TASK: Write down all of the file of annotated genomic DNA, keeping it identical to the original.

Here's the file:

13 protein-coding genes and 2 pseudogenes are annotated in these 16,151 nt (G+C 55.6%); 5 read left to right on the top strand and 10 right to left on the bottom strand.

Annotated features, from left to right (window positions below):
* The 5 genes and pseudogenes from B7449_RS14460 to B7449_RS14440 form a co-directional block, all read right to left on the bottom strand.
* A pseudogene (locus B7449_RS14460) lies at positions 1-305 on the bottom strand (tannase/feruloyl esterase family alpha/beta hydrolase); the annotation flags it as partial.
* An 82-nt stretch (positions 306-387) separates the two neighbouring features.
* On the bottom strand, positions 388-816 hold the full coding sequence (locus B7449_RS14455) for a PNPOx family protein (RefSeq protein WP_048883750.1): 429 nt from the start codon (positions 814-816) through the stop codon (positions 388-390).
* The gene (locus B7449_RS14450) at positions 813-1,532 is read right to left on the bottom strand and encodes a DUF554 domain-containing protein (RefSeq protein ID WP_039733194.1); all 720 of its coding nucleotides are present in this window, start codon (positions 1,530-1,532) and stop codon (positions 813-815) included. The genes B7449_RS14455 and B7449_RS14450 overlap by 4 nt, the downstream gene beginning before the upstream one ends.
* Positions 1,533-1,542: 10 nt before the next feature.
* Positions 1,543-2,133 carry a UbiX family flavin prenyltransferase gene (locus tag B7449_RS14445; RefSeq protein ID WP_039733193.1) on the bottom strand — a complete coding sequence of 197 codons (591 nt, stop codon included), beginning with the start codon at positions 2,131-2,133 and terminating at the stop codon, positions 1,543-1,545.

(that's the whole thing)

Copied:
13 protein-coding genes and 2 pseudogenes are annotated in these 16,151 nt (G+C 55.6%); 5 read left to right on the top strand and 10 right to left on the bottom strand.

Annotated features, from left to right (window positions below):
* The 5 genes and pseudogenes from B7449_RS14460 to B7449_RS14440 form a co-directional block, all read right to left on the bottom strand.
* A pseudogene (locus B7449_RS14460) lies at positions 1-305 on the bottom strand (tannase/feruloyl esterase family alpha/beta hydrolase); the annotation flags it as partial.
* An 82-nt stretch (positions 306-387) separates the two neighbouring features.
* On the bottom strand, positions 388-816 hold the full coding sequence (locus B7449_RS14455) for a PNPOx family protein (RefSeq protein WP_048883750.1): 429 nt from the start codon (positions 814-816) through the stop codon (positions 388-390).
* The gene (locus B7449_RS14450) at positions 813-1,532 is read right to left on the bottom strand and encodes a DUF554 domain-containing protein (RefSeq protein ID WP_039733194.1); all 720 of its coding nucleotides are present in this window, start codon (positions 1,530-1,532) and stop codon (positions 813-815) included. The genes B7449_RS14455 and B7449_RS14450 overlap by 4 nt, the downstream gene beginning before the upstream one ends.
* Positions 1,533-1,542: 10 nt before the next feature.
* Positions 1,543-2,133 carry a UbiX family flavin prenyltransferase gene (locus tag B7449_RS14445; RefSeq protein ID WP_039733193.1) on the bottom strand — a complete coding sequence of 197 codons (591 nt, stop codon included), beginning with the start codon at positions 2,131-2,133 and terminating at the stop codon, positions 1,543-1,545.